Humans are obsessed with round numbers, but even more so with certain numbers. They also give a lot more weight to what we like to call milestone numbers. Why is a car that makes 1,000 hp cooler than one that makes 995? Or a car that runs 10.99 in the quarter given more respect than one that runs 11.01? Because humans love big, sexy round numbers. Another milestone number is 200 ... as in 200 mph. It used to be that this magic number was attainable by only a small handful of rides, but as modern cars have gotten more powerful and aerodynamically sleeker the club has become a bit less exclusive, but it’s still a pretty small group of cars that can pull this off. Why? Because aerodynamic drag makes it exponentially more difficult to go faster as speed increases. There are only two ways to overcome this aerodynamic drag: more power and/or less drag.
The C6 Corvette ZR1, with its blown LS9 engine, broke the 200-mph barrier, but the new LT4-powered C7 Z06 didn’t due to the fact that its increased downforce (for better handling grip) increased drag. New Camaros, including the sleeker Gen-6 version, have less power and greater drag compared to a C7 Vette so they’ve have never hit 200 mph from the factory. The guys over at Hennessey Performance (HPE) like round numbers, too, and figured out how to coax a new Gen-6 Camaro over the 200-mph threshold.
Of course, talk is cheap, so Hennessey decided to buy a newer Camaro and use it as a proof-of-concept deal. The red 1SS was brought back to the shop and prepped for some additional horsepower. The LT1 was topped with a 2300 TVS supercharger set at 7 psi of boost. It’s all about moving more air, so the team also added 1.75-inch stainless long-tube headers and a higher flowing stainless mid-pipe along with high-flow cats. On the engine side the heads received CNC port work, a competition valve job, and a lot of TLC, which included lightweight valves and titanium retainers. Stronger pushrods, a custom-grind HPE hydraulic roller cam, and just the right tune bumped the power up to 605 hp at 6,500 rpm, but that still wasn’t quite enough. To add another 146 hp Hennessey slapped on a nitrous kit, resulting in a combined power output of 751 hp, or 649 hp to the tires. On the non-power side of the ledger HPE dropped the stance of the 2016 with parts from Chevrolet Performance designed to work in conjunction with the factory magnetic-ride system. Also added to the mix were a set of four lightweight 20-inch Hennessey H10 wheels shod with Continental ContiSportContact 5P tires (255/40/20 front and 295/35/20 rear).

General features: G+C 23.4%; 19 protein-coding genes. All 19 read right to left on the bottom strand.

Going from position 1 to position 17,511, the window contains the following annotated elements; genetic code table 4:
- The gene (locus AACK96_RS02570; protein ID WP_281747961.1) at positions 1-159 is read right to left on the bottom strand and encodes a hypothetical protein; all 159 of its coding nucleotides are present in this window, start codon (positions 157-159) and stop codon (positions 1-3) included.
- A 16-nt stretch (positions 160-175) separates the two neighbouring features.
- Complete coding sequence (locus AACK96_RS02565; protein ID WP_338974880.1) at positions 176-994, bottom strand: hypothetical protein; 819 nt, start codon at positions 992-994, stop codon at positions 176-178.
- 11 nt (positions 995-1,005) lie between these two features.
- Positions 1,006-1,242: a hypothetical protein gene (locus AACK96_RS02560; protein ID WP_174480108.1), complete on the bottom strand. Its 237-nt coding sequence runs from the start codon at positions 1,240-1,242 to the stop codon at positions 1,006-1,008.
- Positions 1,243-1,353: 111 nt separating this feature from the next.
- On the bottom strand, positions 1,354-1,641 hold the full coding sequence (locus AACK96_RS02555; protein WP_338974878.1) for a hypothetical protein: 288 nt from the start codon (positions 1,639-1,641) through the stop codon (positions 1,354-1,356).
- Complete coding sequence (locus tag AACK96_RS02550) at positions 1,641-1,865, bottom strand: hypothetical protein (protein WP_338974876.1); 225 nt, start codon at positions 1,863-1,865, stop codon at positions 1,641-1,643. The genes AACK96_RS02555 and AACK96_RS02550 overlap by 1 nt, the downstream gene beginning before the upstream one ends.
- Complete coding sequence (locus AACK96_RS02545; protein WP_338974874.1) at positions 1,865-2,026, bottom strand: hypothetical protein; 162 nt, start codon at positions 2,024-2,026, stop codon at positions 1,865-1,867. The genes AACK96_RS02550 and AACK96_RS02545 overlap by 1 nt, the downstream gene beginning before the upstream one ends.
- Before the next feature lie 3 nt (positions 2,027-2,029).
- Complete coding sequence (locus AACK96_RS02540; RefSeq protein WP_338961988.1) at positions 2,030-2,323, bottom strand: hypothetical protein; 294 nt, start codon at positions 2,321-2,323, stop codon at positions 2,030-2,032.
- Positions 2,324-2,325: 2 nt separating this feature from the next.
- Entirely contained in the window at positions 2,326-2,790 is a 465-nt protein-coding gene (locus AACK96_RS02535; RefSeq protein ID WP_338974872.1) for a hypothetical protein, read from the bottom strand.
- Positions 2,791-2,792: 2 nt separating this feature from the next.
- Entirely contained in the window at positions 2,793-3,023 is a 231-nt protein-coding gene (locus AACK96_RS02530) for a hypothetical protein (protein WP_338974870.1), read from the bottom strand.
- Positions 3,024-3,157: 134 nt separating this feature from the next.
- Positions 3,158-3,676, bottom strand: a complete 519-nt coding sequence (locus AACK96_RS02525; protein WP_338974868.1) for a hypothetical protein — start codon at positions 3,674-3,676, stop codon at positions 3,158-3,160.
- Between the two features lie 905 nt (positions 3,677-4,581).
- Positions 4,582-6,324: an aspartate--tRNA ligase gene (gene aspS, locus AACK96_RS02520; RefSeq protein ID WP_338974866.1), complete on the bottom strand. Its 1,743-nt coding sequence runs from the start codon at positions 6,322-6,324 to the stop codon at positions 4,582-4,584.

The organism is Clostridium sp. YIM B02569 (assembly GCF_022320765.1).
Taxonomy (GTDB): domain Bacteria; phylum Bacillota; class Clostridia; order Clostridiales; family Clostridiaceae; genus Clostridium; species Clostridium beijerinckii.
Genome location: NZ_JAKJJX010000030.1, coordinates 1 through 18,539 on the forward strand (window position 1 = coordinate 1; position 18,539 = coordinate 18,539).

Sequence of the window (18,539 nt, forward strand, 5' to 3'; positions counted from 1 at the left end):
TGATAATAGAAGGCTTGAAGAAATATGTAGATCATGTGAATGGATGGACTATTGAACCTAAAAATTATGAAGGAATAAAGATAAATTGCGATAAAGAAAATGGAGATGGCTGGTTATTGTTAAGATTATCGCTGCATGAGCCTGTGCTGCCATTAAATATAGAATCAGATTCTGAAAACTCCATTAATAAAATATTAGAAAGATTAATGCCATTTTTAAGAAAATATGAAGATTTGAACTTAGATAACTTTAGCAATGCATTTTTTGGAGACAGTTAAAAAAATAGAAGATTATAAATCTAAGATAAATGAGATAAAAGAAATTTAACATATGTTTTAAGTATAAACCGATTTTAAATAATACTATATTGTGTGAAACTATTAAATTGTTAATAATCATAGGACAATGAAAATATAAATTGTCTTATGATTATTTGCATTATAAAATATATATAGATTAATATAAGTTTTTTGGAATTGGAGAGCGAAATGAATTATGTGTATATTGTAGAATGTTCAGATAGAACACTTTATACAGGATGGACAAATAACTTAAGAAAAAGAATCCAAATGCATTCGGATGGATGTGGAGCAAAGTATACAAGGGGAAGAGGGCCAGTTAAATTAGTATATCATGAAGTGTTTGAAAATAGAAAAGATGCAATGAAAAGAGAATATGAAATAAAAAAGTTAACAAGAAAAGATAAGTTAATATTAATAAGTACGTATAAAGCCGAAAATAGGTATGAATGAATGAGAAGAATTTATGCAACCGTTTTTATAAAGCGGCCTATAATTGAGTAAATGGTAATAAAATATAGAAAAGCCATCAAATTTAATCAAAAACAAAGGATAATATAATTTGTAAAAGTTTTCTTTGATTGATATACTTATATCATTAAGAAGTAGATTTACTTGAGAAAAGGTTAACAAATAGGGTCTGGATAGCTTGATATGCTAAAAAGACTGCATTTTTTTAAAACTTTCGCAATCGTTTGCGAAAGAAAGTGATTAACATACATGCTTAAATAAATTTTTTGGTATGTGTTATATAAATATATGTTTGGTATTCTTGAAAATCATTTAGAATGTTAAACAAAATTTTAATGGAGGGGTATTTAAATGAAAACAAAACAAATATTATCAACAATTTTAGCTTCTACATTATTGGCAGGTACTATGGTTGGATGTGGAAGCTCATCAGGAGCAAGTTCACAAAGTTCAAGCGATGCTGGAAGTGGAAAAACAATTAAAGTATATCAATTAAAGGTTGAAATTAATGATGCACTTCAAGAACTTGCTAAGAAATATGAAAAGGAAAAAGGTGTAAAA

All was well and fine, but Hennessey knows that real-world testing is the best way to make a point so the Camaro was hauled over to Continental’s 8.5-mile high-speed oval tire proving ground where driver Brian Smith hit a verified top speed of 202.1 mph! With the concept proven, Hennessey decided to sell just 100 of these rides along with another 100 that can make the same power on engine mods alone.
So, what happened to the red development car? Well, just like most R&D cars it was eventually sold to make room for the “next big thing.” In this case the buyer was Texas resident and Camaro fan David Darling. As he told us “My first car was a ’68 Camaro and I really missed that car. I’m married and now that the kids are grown up I started looking for a Camaro and I really wanted Hennessey Performance to build me a ZL1. This car was available immediately so I bought it.” After driving the Camaro he was so impressed that he still ordered up a worked-over Camaro ZL1 that should be delivered shortly. After all, once you’ve joined the 200 mph club, it’s hard to downgrade.
Photography by Grant Cox